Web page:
Advertisement

pp 1-20 | Cite as

Metabolic Engineering of Microalgae for Biofuel Production

  • Mohammad Pooya Naghshbandi
  • Meisam TabatabaeiEmail author
  • Mortaza AghbashloEmail author
  • Muhammad Nauman Aftab
  • Irfana Iqbal
Protocol
Part of the Methods in Molecular Biology book series

Abstract

Microalgae are considered as promising cell factories for the production of various types of biofuels, including bioethanol, biodiesel, and biohydrogen by using carbon dioxide and sunlight. In spite of unique advantages of these microorganisms, the commercialization of microalgal biofuels has been hindered by poor economic features. Metabolic engineering is among the most promising strategies put forth to overcome this challenge. In this chapter, metabolic pathways involved in lipid and hydrogen production by microalgae are reviewed and discussed. Moreover, metabolic and genetic engineering approaches investigated for improving the rate of lipid (as a feedstock for biodiesel production) and biohydrogen synthesis are presented. Finally, genetic engineering tools and approaches employed for engineering microalgal metabolic pathways are elaborated. A thorough step-by-step protocol for reconstructing the metabolic pathway of various microorganisms including microalgae is also presented.

Keywords

Microalgae Biodiesel Biohydrogen Genetic engineering Metabolic engineering 

References

  1. 1.
    Gimpel JA, Henríquez V, Mayfield SP (2015) In metabolic engineering of eukaryotic microalgae: potential and challenges come with great diversity. Front Microbiol 6:1376Google Scholar
  2. 2.
    Stephens E et al (2010) An economic and technical evaluation of microalgal biofuels. Nat Biotechnol 28(2):126Google Scholar
  3. 3.
    Peng K et al (2018) The bioeconomy of microalgal biofuels. In: Energy from microalgae. Springer, New York, pp 157–169Google Scholar
  4. 4.
    Cheng JJ, Timilsina GR (2011) Status and barriers of advanced biofuel technologies: a review. Renew Energy 36(12):3541–3549Google Scholar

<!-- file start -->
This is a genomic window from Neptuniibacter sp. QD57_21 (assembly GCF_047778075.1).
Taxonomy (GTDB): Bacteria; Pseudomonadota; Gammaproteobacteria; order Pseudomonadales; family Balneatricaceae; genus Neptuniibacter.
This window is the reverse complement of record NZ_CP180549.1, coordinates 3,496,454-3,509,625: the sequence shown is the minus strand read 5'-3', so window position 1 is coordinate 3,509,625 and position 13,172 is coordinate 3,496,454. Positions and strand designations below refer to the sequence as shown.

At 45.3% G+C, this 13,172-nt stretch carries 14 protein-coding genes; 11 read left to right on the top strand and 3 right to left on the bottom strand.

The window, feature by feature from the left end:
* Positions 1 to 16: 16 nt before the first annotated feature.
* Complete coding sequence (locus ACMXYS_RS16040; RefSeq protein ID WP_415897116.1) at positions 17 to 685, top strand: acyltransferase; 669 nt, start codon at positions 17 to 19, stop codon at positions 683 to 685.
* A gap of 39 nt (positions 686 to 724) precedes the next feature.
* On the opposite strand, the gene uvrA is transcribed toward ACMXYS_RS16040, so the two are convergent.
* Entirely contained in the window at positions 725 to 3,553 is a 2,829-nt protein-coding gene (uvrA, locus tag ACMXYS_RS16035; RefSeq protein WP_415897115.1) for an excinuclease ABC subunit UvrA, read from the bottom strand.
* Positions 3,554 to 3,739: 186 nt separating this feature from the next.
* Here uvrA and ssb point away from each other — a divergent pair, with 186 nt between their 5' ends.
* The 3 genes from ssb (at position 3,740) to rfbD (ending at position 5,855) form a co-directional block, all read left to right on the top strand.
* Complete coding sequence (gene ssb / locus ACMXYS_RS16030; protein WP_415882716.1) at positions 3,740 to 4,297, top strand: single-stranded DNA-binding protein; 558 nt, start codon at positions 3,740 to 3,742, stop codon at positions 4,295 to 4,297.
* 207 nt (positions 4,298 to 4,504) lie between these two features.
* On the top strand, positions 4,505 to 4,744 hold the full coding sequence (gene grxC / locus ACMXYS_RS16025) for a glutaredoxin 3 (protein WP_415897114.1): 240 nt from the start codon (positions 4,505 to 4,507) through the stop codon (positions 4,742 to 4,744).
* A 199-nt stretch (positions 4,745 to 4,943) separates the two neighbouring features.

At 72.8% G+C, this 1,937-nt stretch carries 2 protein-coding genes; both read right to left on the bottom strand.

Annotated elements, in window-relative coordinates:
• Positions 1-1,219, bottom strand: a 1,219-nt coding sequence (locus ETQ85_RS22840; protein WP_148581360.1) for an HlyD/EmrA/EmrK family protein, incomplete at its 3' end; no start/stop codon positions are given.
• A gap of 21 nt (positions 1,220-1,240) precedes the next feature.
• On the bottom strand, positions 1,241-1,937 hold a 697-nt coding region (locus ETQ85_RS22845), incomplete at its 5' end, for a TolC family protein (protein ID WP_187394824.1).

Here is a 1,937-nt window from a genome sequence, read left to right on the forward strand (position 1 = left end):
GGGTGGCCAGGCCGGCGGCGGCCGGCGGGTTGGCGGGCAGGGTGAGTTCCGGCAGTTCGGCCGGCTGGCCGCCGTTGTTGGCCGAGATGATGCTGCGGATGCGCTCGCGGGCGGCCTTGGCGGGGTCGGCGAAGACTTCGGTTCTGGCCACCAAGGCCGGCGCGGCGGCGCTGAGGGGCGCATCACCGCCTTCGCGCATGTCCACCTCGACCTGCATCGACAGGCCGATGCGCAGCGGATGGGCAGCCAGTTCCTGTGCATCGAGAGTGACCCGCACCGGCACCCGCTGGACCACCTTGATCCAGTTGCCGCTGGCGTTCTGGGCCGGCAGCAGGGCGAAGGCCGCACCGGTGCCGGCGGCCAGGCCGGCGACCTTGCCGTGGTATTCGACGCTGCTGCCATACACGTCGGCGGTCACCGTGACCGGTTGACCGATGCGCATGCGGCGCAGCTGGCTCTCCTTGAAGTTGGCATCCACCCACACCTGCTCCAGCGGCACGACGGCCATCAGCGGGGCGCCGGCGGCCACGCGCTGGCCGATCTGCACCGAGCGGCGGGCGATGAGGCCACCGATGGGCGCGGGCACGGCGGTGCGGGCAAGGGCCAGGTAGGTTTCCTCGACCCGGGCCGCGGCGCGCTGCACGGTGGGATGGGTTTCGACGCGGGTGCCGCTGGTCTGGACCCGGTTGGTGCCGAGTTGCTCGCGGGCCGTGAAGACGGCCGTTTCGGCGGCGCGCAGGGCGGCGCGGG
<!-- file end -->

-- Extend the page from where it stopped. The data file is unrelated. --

5. 5.
    Singh J, Gu S (2010) Commercialization potential of microalgae for biofuels production. Renew Sustain Energy Rev 14(9):2596–2610Google Scholar
  6. 6.
    Banerjee C, Dubey KK, Shukla P (2016) Metabolic engineering of microalgal based biofuel production: prospects and challenges. Front Microbiol 7:432Google Scholar
  7. 7.
    Brown LM, Zeiler KG (1993) Aquatic biomass and carbon dioxide trapping. Energ Conver Manage 34(9-11):1005–1013Google Scholar
  8. 8.
    Chisti Y (2008) Biodiesel from microalgae beats bioethanol. Trends Biotechnol 26(3):126–131Google Scholar
  9. 9.
    Schenk PM et al (2008) Second generation biofuels: high-efficiency microalgae for biodiesel production. Bioenergy Res 1(1):20–43Google Scholar
  10. 10.
    Greenwell H et al (2010) Placing microalgae on the biofuels priority list: a review of the technological challenges. J R Soc Interface 7:703–726Google Scholar
  11. 11.
    Pienkos PT, Darzins A (2009) The promise and challenges of microalgal-derived biofuels. Biofuels Bioprod Biorefin 3(4):431–440Google Scholar
  12. 12.
    De Bhowmick G, Koduru L, Sen R (2015) Metabolic pathway engineering towards enhancing microalgal lipid biosynthesis for biofuel application—a review. Renew Sustain Energy Rev 50:1239–1253Google Scholar
  13. 13.
    Ho S-H et al (2014) Perspectives on engineering strategies for improving biofuel production from microalgae—a critical review. Biotechnol Adv 32(8):1448–1459Google Scholar
  14. 14.
    Zhang F, Rodriguez S, Keasling JD (2011) Metabolic engineering of microbial pathways for advanced biofuels production. Curr Opin Biotechnol 22(6):775–783Google Scholar
  15. 15.
    Liu D, Evans T, Zhang F (2015) Applications and advances of metabolite biosensors for metabolic engineering. Metab Eng 31:35–43Google Scholar
  16. 16.